• LG G Pro 2

    1346

  • Oppo Find 7a

    1327

  • LG Nexus 5

    1286

  • LG G3 32GB (3GB RAM, Korean)

    1254

  • Sony Xperia Z2

    1224

  • HTC One (M8)

    1069

  • HTC One mini 2

    945

Kraken 1.1

Lower is better

  • Galaxy S5 (Snapdragon 801)

    6043

  • LG G Pro 2

    6578

  • Oppo Find 7a

    6660

  • LG G3 16GB (2GB RAM, int'l)

    6987

  • Sony Xperia Z2

    7041

  • LG Nexus 5

    7148

  • LG G3 32GB (3GB RAM, Korean)

    7610

  • LG G3 (2GB RAM, Lollipop)

    7632

  • HTC One (M8)

    10296

  • HTC One mini 2

    15684

The LG G3 isn't quite able to stand up to the performance provided by devices like the Samsung Galaxy S5 and Sony Xperia Z2. Part of this can be attributed to having to push out more pixels on the 1440p display and another is down to benchmarks which are yet to be updated to work as expected on QHD screens. Perhaps by release LG will have ironed some of the kinks out - and perhaps even more by the time Android 4.4.3 rolls in - but for now the G3 has some catching up to do. Also, it's worth noting that the LG G3 heats up really quickly and that the quoted benchimprint numbers represent a best case scenario. In reality, they dropped significantly from the quoted numbers after just a few minutes of active benchmarking.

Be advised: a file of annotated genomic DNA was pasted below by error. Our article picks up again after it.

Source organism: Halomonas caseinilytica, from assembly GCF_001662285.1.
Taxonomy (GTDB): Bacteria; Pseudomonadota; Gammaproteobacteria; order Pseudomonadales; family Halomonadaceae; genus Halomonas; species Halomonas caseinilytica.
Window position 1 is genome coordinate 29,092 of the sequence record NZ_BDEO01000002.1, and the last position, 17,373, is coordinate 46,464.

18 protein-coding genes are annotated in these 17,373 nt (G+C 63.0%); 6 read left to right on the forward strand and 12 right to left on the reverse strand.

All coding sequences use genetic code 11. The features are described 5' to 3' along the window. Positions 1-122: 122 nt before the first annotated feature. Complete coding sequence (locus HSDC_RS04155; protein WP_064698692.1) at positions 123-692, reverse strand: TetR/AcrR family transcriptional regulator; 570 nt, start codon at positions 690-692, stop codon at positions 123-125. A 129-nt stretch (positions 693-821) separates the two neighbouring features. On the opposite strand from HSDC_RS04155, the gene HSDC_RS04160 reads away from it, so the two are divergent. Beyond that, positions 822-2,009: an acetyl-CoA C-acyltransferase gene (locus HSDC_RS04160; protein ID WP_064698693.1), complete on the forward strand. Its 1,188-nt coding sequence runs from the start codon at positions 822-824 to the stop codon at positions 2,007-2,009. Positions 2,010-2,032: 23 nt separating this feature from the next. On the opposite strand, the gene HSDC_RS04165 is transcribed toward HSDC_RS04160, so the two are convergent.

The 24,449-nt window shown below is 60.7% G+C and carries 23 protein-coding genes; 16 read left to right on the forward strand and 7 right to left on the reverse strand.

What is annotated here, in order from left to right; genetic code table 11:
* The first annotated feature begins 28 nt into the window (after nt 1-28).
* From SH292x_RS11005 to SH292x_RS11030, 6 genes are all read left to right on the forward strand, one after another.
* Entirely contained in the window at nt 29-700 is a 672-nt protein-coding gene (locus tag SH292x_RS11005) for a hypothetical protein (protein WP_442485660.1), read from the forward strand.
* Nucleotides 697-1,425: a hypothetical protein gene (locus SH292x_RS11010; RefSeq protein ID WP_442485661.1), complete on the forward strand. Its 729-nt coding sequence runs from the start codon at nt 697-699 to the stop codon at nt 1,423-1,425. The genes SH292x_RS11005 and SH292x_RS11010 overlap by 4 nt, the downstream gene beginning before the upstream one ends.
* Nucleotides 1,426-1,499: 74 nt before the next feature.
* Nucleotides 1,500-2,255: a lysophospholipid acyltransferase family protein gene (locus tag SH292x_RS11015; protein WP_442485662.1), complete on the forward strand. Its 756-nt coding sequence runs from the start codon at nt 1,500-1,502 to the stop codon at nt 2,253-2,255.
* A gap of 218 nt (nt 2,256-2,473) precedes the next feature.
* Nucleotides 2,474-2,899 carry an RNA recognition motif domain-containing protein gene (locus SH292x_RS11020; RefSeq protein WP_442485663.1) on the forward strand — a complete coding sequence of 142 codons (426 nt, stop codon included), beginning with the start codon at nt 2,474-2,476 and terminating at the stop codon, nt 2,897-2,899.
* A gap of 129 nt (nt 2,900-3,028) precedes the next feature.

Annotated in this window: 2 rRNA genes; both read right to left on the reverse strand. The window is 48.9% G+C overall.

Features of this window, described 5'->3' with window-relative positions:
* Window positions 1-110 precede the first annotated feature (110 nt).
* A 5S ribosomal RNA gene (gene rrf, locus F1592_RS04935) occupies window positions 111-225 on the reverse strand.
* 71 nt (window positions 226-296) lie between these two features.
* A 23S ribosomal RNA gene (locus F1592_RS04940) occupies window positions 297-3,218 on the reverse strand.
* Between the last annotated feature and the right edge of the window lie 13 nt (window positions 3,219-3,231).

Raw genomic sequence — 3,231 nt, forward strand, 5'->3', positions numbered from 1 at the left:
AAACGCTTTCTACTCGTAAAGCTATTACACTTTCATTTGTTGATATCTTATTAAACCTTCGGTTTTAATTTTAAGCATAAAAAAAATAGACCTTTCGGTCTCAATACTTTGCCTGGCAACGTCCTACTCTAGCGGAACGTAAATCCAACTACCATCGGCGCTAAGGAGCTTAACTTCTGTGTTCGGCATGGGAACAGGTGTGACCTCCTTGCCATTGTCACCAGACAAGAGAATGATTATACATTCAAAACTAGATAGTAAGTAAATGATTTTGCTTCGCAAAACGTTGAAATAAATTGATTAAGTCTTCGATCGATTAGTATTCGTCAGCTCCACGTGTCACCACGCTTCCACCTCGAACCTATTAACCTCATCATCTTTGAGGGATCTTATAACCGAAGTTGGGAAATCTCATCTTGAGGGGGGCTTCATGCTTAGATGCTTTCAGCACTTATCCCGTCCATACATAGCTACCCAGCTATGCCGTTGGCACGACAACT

DOWNLOAD NOW

DOWNLOAD MUSIC





Related Article

Comment
Name




.....................

Please LOGIN or REGISTER To Gain Full Access To This Article